Henrico County VA

In the garden

Winter: it’s for the birds
The celebrations and obligations of the holiday season added to an already busy life can make this time of the year hectic and stressful. A few moments each day watching birds at a backyard birdfeeder often provide an interesting and entertaining break that most people find they want to keep in their life long after the holidays have ended.

Now is an excellent time to start feeding the birds according to John Coe, Henrico Master Gardener and president of the Virginia Audubon Council. “We’re just now seeing an influx of the birds that winter here,” he said.

“I’ve had Eastern bluebirds, yellow-rumped warblers and cedar waxwings at my feeder already,” added Coe. He has also seen white-throated sparrows and dark-eyed juncos.

In our area, unless we have very severe weather, birds can survive on their own, so people who begin feeding birds don’t have to worry about potentially harming them if they leave the feeder empty for a few days.

“I travel,” said Coe. “Only in extreme circumstances could you harm your birds by feeding them and suddenly cutting them off.”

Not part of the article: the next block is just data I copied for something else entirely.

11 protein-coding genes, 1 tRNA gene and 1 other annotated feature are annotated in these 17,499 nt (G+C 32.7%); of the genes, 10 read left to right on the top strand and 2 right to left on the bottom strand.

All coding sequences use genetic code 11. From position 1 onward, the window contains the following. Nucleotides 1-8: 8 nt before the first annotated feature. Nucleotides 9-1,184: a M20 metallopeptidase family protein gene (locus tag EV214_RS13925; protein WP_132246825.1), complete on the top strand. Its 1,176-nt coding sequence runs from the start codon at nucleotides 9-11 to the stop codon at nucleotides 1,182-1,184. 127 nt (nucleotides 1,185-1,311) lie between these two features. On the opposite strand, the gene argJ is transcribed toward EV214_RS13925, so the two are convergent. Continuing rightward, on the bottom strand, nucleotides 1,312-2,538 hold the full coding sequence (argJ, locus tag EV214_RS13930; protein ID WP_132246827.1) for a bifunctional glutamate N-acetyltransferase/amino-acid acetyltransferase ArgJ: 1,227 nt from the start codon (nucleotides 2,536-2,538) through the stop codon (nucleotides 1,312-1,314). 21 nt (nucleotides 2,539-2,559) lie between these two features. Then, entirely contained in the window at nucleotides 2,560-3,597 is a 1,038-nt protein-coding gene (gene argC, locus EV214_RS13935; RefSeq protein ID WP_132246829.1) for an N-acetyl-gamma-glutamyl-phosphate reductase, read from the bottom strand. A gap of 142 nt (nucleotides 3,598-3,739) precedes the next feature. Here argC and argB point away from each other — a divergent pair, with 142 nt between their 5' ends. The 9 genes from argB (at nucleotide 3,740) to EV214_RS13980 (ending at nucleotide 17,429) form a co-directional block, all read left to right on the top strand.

Many different styles of feeders are available. Coe uses an open platform feeder, which looks much like a tray, as well as tube feeders and suet logs. And he makes sure some seed is also on the ground.

The type of feeder, like the type of seed you use, will determine what kind of birds visit your backyard.

“You find good quality and not-so-good quality seed mixtures available,” said Coe. “With bird seed, you really get what you pay for.”

Coe says that a mixture of black oil sunflower seeds, millet and fine ground cracked corn will attract many birds that winter in central Virginia such as cardinals, chickadees, nuthatches, house finches, and titmice. He recommends buying the separate components and mixing them yourself for the best results.

“Water is very important, too” said Coe. “Many people forget all about providing water.”

Birds like shallow water, nothing “over their knees.” Water containers should only be 2-3” deep without a slippery surface. You’ll need to remember to change the water regularly to keep it clean. You can also add a small heater or just remove any ice that forms on cold days.

Place your feeder where birds can find shelter quickly. “Birds like to be able to hide,” said Coe. Shrubs, brush or even a slightly used Christmas tree can provide shelter.

When you put out your feeder, remember that it sometimes takes a while before the birds show up. If no birds arrive after 10 days, you’ll need to move your feeder or try waiting until bad weather.

“Once you’ve got them, they’ll stay as long as the food is there,” said Coe. “And birds are wonderful creatures to watch.”
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